South Africa’s ‘Vague’ Oil-Law Changes Seen Deterring Investment

South Africa risks deterring investors in its oil resources by proposing “vague” amendments to mineral and energy legislation, according to New York-based consultants Horizon.

“Over the last two years, South Africa has witnessed unprecedented interest from international oil majors,” Anne Fruhauf, director of Africa energy at Horizon, said by e-mail. “But the Mineral Resources Development Act amendments could nip this nascent boom in the bud.”

Lawmakers will hold four days of public hearings starting today on the proposed amendments, which are aimed at removing ambiguities in the 2002 law. While Exxon Mobil Corp. and Royal Dutch Shell Plc have stakes in offshore blocks, extraction is yet to take off. The country imports 70 percent of its oil needs, processing the remainder of its fuels from coal and gas.

The amendment bill is “fraught with vague and uncertain language,” Jonathan Veeran, a partner at Johannesburg-based law firm Webber Wentzel, said in an e-mail. “Rather than address the problems” in the act “the bill in fact exacerbates them.”

No one at the Department of Mineral Resources was available for comment. Minister of Mineral Resources Susan Shabangu said Aug. 28 that the bill “is not intended to strangulate investment opportunities” but rather to attract investors.

Bolster Economy

South Africa, isolated from foreign investment until apartheid ended in 1994, is seeking to develop its oil resources to diversify and buoy an economy that expanded an annualized 3 percent in the second quarter compared with 0.9 percent in the first, which was the slowest rate since a 2009 recession.

Planned changes to the 2002 act would allow the country to force mine operators to process some output locally and give the state stakes in new oil and gas projects. South Africa would be able to appoint two directors to companies with new energy projects and declare some minerals strategic to secure supplies.

“The biggest problem with the bill isn’t a particular clause, it is the combination of potentially onerous, vaguely defined clauses,” Fruhauf said. “The percentage of state participation in upstream ventures is not specified and neither are ‘designated minerals,’ yet the bill would grant the minister vast amounts of discretion in defining everything.”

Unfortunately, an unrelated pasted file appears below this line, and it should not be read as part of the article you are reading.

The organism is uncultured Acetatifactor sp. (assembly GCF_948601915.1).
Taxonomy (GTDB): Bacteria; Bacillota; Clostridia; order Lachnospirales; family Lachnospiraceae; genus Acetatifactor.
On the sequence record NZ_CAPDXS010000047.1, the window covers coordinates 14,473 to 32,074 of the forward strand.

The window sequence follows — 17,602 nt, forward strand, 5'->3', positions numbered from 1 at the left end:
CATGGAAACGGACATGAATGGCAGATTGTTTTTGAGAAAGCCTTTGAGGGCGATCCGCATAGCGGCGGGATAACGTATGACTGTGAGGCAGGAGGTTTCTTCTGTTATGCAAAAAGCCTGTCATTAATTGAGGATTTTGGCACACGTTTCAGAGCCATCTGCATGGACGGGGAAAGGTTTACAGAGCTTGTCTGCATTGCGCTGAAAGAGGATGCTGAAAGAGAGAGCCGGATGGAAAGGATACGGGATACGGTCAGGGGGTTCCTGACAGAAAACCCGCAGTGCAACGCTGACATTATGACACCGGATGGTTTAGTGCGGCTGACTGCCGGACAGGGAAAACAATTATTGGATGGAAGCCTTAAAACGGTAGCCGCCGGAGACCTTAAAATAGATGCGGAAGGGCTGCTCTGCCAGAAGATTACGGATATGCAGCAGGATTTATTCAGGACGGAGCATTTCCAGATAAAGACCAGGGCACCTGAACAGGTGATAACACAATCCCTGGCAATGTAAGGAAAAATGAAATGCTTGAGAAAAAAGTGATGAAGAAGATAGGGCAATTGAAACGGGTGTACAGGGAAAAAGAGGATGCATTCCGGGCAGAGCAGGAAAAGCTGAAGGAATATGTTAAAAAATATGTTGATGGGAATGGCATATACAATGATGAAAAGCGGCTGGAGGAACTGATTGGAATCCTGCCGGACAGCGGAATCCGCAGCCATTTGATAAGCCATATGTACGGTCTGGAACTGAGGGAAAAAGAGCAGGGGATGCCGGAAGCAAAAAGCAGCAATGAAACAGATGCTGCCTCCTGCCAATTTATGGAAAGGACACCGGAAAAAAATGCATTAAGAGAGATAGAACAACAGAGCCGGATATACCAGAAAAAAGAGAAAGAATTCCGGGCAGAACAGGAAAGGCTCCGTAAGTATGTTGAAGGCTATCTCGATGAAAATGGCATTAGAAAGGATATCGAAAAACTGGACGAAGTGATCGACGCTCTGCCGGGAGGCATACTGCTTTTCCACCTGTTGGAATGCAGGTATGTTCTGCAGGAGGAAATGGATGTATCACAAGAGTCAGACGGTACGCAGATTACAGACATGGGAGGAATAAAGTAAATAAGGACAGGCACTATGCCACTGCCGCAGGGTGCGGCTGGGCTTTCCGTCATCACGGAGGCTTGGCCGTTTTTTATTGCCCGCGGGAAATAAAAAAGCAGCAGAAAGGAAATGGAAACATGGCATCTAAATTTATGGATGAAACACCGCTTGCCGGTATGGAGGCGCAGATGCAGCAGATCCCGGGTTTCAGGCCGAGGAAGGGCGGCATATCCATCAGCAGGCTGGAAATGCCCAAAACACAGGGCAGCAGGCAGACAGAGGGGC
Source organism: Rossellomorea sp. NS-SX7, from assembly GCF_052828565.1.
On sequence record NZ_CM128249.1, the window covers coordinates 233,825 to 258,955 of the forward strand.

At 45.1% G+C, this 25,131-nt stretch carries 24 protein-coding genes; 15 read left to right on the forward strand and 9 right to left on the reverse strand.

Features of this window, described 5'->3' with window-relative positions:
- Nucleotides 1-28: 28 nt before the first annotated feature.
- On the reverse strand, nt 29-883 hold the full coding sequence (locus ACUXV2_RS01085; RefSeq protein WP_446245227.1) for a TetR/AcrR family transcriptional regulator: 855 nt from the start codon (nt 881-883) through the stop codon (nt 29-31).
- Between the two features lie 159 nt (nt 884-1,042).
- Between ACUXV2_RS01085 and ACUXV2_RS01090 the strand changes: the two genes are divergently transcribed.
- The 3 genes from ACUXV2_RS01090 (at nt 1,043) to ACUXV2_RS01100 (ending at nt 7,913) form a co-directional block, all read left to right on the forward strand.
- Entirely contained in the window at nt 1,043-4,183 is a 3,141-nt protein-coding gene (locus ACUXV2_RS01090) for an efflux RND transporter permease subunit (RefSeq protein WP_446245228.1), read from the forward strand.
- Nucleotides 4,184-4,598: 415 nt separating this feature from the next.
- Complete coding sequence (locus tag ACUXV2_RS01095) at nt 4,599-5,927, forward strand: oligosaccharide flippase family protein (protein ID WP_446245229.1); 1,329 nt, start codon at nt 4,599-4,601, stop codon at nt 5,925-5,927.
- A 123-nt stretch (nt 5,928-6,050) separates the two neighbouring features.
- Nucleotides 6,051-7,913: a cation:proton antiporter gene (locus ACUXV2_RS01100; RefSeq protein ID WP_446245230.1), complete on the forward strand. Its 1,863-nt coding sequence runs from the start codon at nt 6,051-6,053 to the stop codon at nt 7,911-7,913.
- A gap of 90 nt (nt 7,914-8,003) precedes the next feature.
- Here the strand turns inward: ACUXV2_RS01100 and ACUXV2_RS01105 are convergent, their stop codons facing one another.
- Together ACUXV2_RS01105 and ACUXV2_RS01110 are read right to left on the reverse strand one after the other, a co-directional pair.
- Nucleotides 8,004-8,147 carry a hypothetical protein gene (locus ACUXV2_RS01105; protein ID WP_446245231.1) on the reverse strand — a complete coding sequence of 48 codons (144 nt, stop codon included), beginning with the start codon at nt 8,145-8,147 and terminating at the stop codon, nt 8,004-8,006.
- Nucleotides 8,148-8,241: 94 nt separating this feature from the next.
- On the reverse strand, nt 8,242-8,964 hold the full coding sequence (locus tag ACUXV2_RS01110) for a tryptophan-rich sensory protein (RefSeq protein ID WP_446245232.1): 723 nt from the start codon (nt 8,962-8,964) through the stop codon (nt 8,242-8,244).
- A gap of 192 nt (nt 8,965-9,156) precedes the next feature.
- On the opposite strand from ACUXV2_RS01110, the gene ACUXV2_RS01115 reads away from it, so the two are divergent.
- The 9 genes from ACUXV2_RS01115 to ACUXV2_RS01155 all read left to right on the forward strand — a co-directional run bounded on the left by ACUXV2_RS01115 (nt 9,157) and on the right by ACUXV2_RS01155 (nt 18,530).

South Africa is also looking to exploit its shale reserves, which could be the world’s eighth-biggest, the U.S. Energy Information Administration said in June.

Responsible Development

The “shale-gas industry needs a regulatory environment, as with all hydrocarbon extraction, which allows for the responsible development of South Africa’s resources in line with the wishes of the government,” Dineo Pooe, a spokeswoman for Shell, said by e-mail. The company, waiting for a shale-gas exploration license, has already been permitted to look for oil and gas offshore in the Orange Basin near the Namibian border.

South Africa’s offshore industry is particularly dependent on a positive response to the bill because it’s a “frontier market” where exploration costs are high, Johannesburg-based Standard Bank Group Ltd. said in a public comment this month.

The current-account deficit widened to 6.5 percent of gross domestic product last quarter as a weaker rand failed to damp imports and boost exports, according to the Reserve Bank. The gap on the current account, a measure of trade in goods and services, could be reduced to -0.9 percent, the bank calculated using a model of offshore production at 450,000 barrels a day.

“It becomes very difficult to draw up business plans when so many terms are fundamentally vague and subject to future ministerial revision,” Fruhauf said. “The preferred outcome of many upstream operators, onshore or offshore, would be for the Department of Mineral Resources to drop all upstream elements from the bill and to draft separate petroleum legislation.”

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